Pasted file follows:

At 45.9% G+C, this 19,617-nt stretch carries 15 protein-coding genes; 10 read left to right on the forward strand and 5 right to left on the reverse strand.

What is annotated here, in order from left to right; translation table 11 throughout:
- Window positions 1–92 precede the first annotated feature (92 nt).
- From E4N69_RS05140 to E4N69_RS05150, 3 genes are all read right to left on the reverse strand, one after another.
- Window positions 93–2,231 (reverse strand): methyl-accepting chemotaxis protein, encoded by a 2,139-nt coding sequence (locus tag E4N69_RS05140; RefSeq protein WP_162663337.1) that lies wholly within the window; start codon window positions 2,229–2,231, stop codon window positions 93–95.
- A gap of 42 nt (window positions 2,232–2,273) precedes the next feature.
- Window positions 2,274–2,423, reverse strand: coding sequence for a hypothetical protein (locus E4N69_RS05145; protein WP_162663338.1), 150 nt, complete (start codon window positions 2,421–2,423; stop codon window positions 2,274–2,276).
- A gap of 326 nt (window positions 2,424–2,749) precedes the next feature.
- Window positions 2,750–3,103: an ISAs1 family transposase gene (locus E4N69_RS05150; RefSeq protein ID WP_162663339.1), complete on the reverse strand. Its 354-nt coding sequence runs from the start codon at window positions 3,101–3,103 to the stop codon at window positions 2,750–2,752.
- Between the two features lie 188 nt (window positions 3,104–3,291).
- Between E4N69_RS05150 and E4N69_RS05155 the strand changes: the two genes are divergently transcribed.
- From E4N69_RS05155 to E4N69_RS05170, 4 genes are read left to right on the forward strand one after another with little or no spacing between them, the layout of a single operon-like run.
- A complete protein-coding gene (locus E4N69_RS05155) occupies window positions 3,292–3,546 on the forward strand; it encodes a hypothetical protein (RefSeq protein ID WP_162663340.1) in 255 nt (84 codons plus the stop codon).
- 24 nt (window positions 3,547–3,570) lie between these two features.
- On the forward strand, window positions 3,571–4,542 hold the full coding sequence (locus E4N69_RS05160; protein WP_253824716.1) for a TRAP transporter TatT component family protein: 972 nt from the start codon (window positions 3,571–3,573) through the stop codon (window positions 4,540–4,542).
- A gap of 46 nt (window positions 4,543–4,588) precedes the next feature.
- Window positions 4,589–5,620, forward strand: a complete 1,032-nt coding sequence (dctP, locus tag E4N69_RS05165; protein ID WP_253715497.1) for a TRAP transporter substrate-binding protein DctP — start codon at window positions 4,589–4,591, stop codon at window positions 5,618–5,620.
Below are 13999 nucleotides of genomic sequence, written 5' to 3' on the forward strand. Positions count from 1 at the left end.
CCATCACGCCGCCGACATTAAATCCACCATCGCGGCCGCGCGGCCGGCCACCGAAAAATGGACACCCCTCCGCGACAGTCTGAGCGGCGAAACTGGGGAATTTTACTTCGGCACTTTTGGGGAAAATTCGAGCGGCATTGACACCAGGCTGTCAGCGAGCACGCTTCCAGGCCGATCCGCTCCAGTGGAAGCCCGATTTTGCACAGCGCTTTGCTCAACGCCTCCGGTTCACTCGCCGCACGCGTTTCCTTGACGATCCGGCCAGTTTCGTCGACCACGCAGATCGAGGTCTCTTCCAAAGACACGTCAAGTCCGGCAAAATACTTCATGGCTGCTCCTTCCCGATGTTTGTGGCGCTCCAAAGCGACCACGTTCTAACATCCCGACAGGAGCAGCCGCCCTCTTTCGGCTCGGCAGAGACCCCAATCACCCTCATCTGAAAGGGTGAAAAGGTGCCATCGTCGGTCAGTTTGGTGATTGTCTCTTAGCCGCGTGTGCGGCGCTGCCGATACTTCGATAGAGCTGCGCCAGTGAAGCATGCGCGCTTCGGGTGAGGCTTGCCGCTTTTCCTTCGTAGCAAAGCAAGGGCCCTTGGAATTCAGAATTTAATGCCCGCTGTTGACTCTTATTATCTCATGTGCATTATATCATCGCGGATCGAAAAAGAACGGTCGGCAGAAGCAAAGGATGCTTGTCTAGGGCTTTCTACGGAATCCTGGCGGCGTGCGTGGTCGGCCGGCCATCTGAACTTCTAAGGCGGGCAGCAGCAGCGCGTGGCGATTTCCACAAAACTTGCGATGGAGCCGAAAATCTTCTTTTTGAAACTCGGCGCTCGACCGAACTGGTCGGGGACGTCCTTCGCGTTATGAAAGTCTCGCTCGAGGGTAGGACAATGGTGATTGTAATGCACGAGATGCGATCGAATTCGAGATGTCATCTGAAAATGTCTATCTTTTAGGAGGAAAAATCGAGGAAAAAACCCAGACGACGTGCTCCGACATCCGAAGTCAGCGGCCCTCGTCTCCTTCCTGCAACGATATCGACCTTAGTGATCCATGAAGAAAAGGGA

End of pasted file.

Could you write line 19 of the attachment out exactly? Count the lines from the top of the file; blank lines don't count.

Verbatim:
CCATCACGCCGCCGACATTAAATCCACCATCGCGGCCGCGCGGCCGGCCACCGAAAAATGGACACCCCTCCGCGACAGTCTGAGCGGCGAAACTGGGGAATTTTACTTCGGCACTTTTGGGGAAAATTCGAGCGGCATTGACACCAGGCTGTCAGCGAGCACGCTTCCAGGCCGATCCGCTCCAGTGGAAGCCCGATTTTGCACAGCGCTTTGCTCAACGCCTCCGGTTCACTCGCCGCACGCGTTTCCTTGACGATCCGGCCAGTTTCGTCGACCACGCAGATCGAGGTCTCTTCCAAAGACACGTCAAGTCCGGCAAAATACTTCATGGCTGCTCCTTCCCGATGTTTGTGGCGCTCCAAAGCGACCACGTTCTAACATCCCGACAGGAGCAGCCGCCCTCTTTCGGCTCGGCAGAGACCCCAATCACCCTCATCTGAAAGGGTGAAAAGGTGCCATCGTCGGTCAGTTTGGTGATTGTCTCTTAGCCGCGTGTGCGGCGCTGCCGATACTTCGATAGAGCTGCGCCAGTGAAGCATGCGCGCTTCGGGTGAGGCTTGCCGCTTTTCCTTCGTAGCAAAGCAAGGGCCCTTGGAATTCAGAATTTAATGCCCGCTGTTGACTCTTATTATCTCATGTGCATTATATCATCGCGGATCGAAAAAGAACGGTCGGCAGAAGCAAAGGATGCTTGTCTAGGGCTTTCTACGGAATCCTGGCGGCGTGCGTGGTCGGCCGGCCATCTGAACTTCTAAGGCGGGCAGCAGCAGCGCGTGGCGATTTCCACAAAACTTGCGATGGAGCCGAAAATCTTCTTTTTGAAACTCGGCGCTCGACCGAACTGGTCGGGGACGTCCTTCGCGTTATGAAAGTCTCGCTCGAGGGTAGGACAATGGTGATTGTAATGCACGAGATGCGATCGAATTCGAGATGTCATCTGAAAATGTCTATCTTTTAGGAGGAAAAATCGAGGAAAAAACCCAGACGACGTGCTCCGACATCCGAAGTCAGCGGCCCTCGTCTCCTTCCTGCAACGATATCGACCTTAGTGATCCATGAAGAAAAGGGA